Nevada’s foreclosure rate is back to No. 1 in the nation

A foreclosed home is shown in a neighborhood near Tenaya Way and Russell Road on Thursday, June 25, 2015.

For the first time in almost a year, Nevada is back on top of America’s foreclosure heap as lenders repossess a rising number of homes.

One in every 507 homes statewide received a foreclosure-related filing last month, up 16 percent from July and 4 percent from August 2014, according to a new report from RealtyTrac.

Nevada’s foreclosure rate was highest in the country last month and more than double the U.S. average. One in every 1,205 homes nationally had a foreclosure filing in August, down 12 percent from July and 6 percent year-over-year.

RealtyTrac, based in Irvine, Calif., counts default notices, scheduled auctions and bank repossessions for the report.

It was the Silver State’s first time in the dubious No. 1 spot since September 2014, RealtyTrac said.

Nevada, however, is no stranger there. Its foreclosure rate was highest in the country for more than five years until March 2012, a sign of how bad things got after the once-booming real estate market collapsed last decade and the economy tanked.

The past few years, Nevada has returned at times to the No. 1 spot in RealtyTrac’s foreclosure rankings and consistently been one of the hardest-hit states each month.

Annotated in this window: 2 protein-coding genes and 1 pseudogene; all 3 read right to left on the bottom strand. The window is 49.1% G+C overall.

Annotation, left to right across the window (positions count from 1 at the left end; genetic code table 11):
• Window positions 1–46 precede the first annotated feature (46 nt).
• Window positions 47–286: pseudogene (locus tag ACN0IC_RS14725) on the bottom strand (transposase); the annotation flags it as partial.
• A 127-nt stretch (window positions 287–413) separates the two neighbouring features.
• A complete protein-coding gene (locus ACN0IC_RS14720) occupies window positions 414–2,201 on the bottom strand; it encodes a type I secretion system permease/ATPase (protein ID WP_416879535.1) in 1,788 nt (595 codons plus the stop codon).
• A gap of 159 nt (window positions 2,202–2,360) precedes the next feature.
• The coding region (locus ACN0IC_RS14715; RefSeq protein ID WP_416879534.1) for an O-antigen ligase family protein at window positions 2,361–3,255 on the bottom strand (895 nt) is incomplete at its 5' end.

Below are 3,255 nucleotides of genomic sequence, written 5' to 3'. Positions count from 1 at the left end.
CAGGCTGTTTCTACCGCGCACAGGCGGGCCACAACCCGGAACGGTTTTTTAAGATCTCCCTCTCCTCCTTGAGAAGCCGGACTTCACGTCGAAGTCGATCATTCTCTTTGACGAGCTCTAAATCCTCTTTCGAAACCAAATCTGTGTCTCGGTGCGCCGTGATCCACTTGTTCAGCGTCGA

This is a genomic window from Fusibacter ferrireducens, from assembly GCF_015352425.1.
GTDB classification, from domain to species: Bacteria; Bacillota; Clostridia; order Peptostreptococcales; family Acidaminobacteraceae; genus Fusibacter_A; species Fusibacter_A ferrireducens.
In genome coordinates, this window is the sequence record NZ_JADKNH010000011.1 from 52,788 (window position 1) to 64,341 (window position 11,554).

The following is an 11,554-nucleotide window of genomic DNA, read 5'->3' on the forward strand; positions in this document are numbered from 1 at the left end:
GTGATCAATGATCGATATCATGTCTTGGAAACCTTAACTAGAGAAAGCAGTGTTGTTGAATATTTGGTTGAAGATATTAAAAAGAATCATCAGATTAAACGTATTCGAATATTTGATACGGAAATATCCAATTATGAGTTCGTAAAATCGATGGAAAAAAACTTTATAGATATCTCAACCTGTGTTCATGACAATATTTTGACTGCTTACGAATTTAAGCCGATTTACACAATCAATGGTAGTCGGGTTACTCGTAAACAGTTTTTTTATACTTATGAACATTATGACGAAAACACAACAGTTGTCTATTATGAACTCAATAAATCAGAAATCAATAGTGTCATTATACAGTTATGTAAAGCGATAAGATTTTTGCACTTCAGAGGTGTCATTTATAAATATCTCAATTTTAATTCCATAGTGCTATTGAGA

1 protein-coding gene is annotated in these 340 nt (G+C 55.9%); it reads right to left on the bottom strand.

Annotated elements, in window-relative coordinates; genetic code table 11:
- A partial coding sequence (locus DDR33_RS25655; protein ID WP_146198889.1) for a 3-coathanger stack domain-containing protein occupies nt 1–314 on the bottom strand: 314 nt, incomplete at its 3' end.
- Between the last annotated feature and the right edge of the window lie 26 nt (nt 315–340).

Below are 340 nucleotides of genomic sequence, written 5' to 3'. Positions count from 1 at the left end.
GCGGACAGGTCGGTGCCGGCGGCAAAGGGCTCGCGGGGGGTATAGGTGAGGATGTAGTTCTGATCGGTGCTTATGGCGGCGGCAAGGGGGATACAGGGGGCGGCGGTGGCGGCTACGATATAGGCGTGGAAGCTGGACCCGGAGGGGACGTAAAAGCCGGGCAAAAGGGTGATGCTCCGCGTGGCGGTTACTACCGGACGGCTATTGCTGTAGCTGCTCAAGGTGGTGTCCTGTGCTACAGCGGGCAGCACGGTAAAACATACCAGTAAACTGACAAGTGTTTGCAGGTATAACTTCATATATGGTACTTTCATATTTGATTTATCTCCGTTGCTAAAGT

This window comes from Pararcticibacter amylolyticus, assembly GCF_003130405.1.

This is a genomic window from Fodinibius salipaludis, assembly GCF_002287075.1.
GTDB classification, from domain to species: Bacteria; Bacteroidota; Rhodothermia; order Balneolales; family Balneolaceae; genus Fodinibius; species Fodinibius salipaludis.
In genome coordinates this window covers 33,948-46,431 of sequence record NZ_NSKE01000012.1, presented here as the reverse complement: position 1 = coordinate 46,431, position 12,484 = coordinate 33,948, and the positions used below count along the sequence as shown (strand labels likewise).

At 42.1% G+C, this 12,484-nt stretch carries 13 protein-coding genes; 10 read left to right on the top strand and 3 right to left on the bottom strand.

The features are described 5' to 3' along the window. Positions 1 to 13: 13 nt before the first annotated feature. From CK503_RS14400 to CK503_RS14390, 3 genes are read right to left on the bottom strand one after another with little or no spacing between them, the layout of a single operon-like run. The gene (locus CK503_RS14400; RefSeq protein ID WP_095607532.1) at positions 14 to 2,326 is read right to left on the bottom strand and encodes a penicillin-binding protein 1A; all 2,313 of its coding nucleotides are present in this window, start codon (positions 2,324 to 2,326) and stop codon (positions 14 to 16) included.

Among metro areas, Las Vegas — which comprises the bulk of Nevada’s population — tied with Rockford, Ill., and Fayetteville, N.C., for the eighth-highest foreclosure rate in the country last month, with one in every 565 homes receiving a filing.

Atlantic City, N.J., pummeled by a rash of casino closures — four of its 12 casinos shut down last year, wiping out a reported 8,000 jobs — was No. 1, with one in every 307 homes receiving a foreclosure filing in August.

Nevada was hit by a wave of repossessions last month. Creditors seized 645 homes statewide, up 54 percent from July and more than 230 percent from August 2014, RealtyTrac reported.

Most of the repos — 523 — were in the Las Vegas area.

Lenders have been ramping up foreclosures in Southern Nevada this year, seizing homes that in many cases likely had been in default — and possibly empty and in disrepair — for a long time.

At first glance, the rise in repossessions seems like a return to the darkest days of the recession, when thousands of people a month were losing their homes in the valley.

But industry pros have said that banks — perhaps pushed by a Nevada Supreme Court ruling last fall that upheld homeowners associations’ repo powers — are starting to clear the pipeline that filled during the recession, when new laws drastically slowed the foreclosure process on delinquent borrowers by requiring more paperwork from banks.

Eli Segall can be reached at 702-259-2309 or [email protected]. Follow Eli on Twitter at

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